Reactive Arthritis

Overview

What is reactive arthritis?

Reactive arthritis is a rare form of arthritis caused by a bacterial infection that usually affects your urinary or gastrointestinal tract, causing painful inflammation in your lower back, joints and eyes.

Reactive arthritis symptoms can be mild or become more severe over time. Symptoms last between three and 12 months and can come and go during that time.

Who does reactive arthritis affect?

Reactive arthritis is most often found in men ages 30 to 50, but women can get it too. Men are nine times more likely than women to get reactive arthritis through sexual contact. Women are more likely to get reactive arthritis from food poisoning.

How does reactive arthritis affect my body?

Reactive arthritis affects people in different ways. You might have one or all of the following problems:

How common is reactive arthritis?

Reactive arthritis is relatively rare, affecting five out of every 100,000 people in the United States.

Symptoms and Causes

What causes reactive arthritis?

Researchers think reactive arthritis is an autoimmune disorder. Autoimmune disorders happen when your body sets out to attack bacteria or virus and hits healthy tissue by mistake. Reactive arthritis typically follows infections caused by these bacteria:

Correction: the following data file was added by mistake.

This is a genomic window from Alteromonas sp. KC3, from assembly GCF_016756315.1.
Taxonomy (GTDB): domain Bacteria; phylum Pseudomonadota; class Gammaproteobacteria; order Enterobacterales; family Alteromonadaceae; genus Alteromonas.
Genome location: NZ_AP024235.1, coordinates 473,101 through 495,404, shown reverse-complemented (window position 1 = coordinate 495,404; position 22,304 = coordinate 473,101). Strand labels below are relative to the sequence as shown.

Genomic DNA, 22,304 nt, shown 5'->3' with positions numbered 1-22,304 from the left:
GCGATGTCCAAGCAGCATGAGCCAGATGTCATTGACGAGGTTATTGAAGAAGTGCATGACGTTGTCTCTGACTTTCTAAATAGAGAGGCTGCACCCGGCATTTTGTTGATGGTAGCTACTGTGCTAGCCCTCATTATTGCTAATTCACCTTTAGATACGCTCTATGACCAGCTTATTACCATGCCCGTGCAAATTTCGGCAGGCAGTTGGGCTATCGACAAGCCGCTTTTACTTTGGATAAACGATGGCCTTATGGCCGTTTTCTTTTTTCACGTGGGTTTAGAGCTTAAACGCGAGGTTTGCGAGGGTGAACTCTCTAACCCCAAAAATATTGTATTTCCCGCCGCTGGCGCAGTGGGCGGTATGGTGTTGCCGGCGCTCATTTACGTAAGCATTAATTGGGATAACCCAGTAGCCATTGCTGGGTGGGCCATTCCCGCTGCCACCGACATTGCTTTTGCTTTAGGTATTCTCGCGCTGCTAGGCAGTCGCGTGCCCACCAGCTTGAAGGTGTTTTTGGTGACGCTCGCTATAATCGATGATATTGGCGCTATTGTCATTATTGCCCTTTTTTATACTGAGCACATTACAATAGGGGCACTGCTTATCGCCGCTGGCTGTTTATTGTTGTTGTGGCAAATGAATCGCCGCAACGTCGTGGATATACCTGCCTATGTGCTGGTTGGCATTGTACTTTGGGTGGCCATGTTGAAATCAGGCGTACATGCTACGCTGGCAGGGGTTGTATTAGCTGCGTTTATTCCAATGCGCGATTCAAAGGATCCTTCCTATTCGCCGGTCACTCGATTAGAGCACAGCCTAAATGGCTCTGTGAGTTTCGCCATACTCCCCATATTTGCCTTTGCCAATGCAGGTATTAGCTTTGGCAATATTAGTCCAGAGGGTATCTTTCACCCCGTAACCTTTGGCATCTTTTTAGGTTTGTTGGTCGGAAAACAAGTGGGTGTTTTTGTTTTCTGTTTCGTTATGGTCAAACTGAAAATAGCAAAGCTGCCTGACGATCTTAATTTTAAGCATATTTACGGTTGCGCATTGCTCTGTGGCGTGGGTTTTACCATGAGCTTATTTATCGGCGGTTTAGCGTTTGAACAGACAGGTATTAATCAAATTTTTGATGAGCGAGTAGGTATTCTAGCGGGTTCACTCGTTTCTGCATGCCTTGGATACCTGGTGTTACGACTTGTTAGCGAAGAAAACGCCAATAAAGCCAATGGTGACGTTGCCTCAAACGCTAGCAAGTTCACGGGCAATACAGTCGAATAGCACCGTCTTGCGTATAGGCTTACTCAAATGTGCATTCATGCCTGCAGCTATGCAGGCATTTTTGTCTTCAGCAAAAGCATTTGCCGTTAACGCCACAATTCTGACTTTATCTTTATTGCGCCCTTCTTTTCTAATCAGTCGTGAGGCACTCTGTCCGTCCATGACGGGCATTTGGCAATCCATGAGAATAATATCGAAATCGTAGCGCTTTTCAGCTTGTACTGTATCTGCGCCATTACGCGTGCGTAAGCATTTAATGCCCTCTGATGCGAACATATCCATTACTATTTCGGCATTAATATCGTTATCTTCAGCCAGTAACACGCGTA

Will I develop reactive arthritis if I have food poisoning or chlamydia?

Most people have these infections without developing reactive arthritis. Researchers aren’t sure why some people get reactive arthritis while others don’t. Some people carry a gene called HLA B27 (human leukocyte antigen) that increases their chance of developing reactive arthritis.

What are the symptoms of reactive arthritis?

Reactive arthritis is your body’s reaction to a bacterial infection. Reactive arthritis symptoms develop about 10 days after your bacterial infection. You might have one or more of these symptoms:

  • Joint pain, stiffness and swelling in your lower back, hips, knees, ankles, feet and fingers.
  • Men might urinate more often and have a burning feeling when they urinate.
  • Women might have a burning feeling when they urinate.
  • Conjunctivitis (pink eye).
  • Diarrhea and abdominal pain.
  • Sores on your palms, the soles of your feet or your penis.

Is reactive arthritis contagious?

Reactive arthritis isn’t contagious, but the bacterial infections that cause reactive arthritis are.

Diagnosis and Tests

How is reactive arthritis diagnosed?

Your healthcare provider will

  • Do a physical examination.
  • Ask about your medical history, including any recent illnesses or infections.
  • Tests for arthritis and infections.

What tests are done to diagnose reactive arthritis?

Your provider might use the following tests:

Management and Treatment

How is reactive arthritis treated?

Reactive arthritis treatment relieves your symptoms and treats your underlying bacterial infection. Your treatment might change over time if you develop new symptoms or your current treatment isn’t relieving your symptoms.

What medications are used for reactive arthritis?

Your provider will use several medications to relieve your symptoms and treat your infection. Some medications that might be used are:

Does reactive arthritis go away?

Reactive arthritis symptoms usually go away within three to six months after you start treatment. But it can become a chronic illness for 20% of people who have the condition.